The procedure we'll use is known as the cookie-cutter technique. It involves making a backup copy of the area onto which you want to stamp your graphic (on an Amiga, we'd call it “blitting” rather than “stamping”). Essentially, you make a backup copy of the target area, stamp your graphic over that area on the screen, hold it for a vertical refresh (so that the image is present long enough for the eye to register it), then replace the stamped area with the backup (cookie-cut) you made, stamping the background over your old image, and start again. As long as your graphic uses transparent or masked bits (instead of stamping solid black), you'll see your graphic sitting nicely on top of the background. It's the same situation as laying a graphic on the background of a web page, only here it's moving.
In our actual program, you'll notice we're using a physical screen and a virtual screen, when we could get by if we used only a physical screen (after all, copying a virtual screen to a physical screen is a more processor-intensive procedure than copying 16x16 pixels of background to a backup buffer, blitting a 16x16 image, and replacing the 16x16 background segment). The point is that drawing to a virtual screen is very fast, and if you ever want to do more than a single moving box, you'll be very happy you're already using the virtual screen. Extensibility is a good idea, especially when you leave things open for your own imagination.
The routine for moving the box will be simple. We'll use a sine for the x coordinate and a sine for the y coordinate (it'll look very smooth). We need to avoid accidentally drawing parts of the graphic out of bounds (which can lead to a segmentation fault), so the equations won't look exactly like 160*sin(x)+160 or 100*sin(x)+100, but they'll be fairly close. Sine equations are very useful, and chips these days are very fast at trig so you don't have to worry about optimizing, for example, by building a table of already-calculated sine values. For fun, we could also cycle the colors so that the image would look groovy, but you can try to implement this yourself, if your computer is fast enough. Here we go, and remember, this time we'll need the math library, so compile with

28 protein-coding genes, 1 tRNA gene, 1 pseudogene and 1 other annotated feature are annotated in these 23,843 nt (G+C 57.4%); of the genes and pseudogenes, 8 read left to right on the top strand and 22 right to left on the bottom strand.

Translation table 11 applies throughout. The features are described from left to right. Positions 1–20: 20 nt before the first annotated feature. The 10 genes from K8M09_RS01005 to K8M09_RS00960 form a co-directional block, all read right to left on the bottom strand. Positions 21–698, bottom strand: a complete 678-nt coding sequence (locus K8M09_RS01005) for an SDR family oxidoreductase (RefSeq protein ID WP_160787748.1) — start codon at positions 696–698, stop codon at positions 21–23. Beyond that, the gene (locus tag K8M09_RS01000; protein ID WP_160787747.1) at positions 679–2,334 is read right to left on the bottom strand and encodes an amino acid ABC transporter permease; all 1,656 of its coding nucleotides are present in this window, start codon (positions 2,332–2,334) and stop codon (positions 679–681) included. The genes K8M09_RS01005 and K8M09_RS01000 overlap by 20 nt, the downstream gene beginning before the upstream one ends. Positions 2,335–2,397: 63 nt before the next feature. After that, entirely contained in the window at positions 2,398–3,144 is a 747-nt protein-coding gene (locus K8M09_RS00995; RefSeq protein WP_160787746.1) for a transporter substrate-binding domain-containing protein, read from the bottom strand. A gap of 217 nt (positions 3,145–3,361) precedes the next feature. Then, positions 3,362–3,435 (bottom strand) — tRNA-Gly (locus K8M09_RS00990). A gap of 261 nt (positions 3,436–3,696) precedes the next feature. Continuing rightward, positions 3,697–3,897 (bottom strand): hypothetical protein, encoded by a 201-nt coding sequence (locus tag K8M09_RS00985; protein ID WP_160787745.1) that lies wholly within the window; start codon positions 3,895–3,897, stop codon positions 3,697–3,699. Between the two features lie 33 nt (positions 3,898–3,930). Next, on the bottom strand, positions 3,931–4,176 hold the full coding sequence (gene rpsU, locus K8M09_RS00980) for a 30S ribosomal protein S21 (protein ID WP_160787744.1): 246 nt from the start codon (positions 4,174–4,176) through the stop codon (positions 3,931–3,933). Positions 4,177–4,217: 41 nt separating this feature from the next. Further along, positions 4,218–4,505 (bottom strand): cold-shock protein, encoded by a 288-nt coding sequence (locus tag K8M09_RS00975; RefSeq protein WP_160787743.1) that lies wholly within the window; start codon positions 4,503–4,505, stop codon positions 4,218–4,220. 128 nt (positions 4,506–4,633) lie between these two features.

gcc -Wall -O2 joyousbox.c -lvgagl -lvga -lm -o\ joyousbox
(recent gcc/egcs versions will automatically link the math library, but to be sure, we like to include it). See Listing.
Practical Task Scheduling Deployment
July 20, 2016 12:00 pm CDT
One of the best things about the UNIX environment (aside from being stable and efficient) is the vast array of software tools available to help you do your job. Traditionally, a UNIX tool does only one thing, but does that one thing very well. For example, grep is very easy to use and can search vast amounts of data quickly. The find tool can find a particular file or files based on all kinds of criteria. It's pretty easy to string these tools together to build even more powerful tools, such as a tool that finds all of the .log files in the /home directory and searches each one for a particular entry. This erector-set mentality allows UNIX system administrators to seem to always have the right tool for the job.
Cron traditionally has been considered another such a tool for job scheduling, but is it enough? This webinar considers that very question. The first part builds on a previous Geek Guide, Beyond Cron, and briefly describes how to know when it might be time to consider upgrading your job scheduling infrastructure. The second part presents an actual planning and implementation framework.
Join Linux Journal's Mike Diehl and Pat Cameron of Help Systems.
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With all the industry talk about the benefits of Linux on Power and all the performance advantages offered by its open architecture, you may be considering a move in that direction. If you are thinking about analytics, big data and cloud computing, you would be right to evaluate Power. The idea of using commodity x86 hardware and replacing it every three years is an outdated cost model. It doesn’t consider the total cost of ownership, and it doesn’t consider the advantage of real processing power, high-availability and multithreading like a demon.
This ebook takes a look at some of the practical applications of the Linux on Power platform and ways you might bring all the performance power of this open architecture to bear for your organization. There are no smoke and mirrors here—just hard, cold, empirical evidence provided by independent sources. I also consider some innovative ways Linux on Power will be used in the future.Get the Guide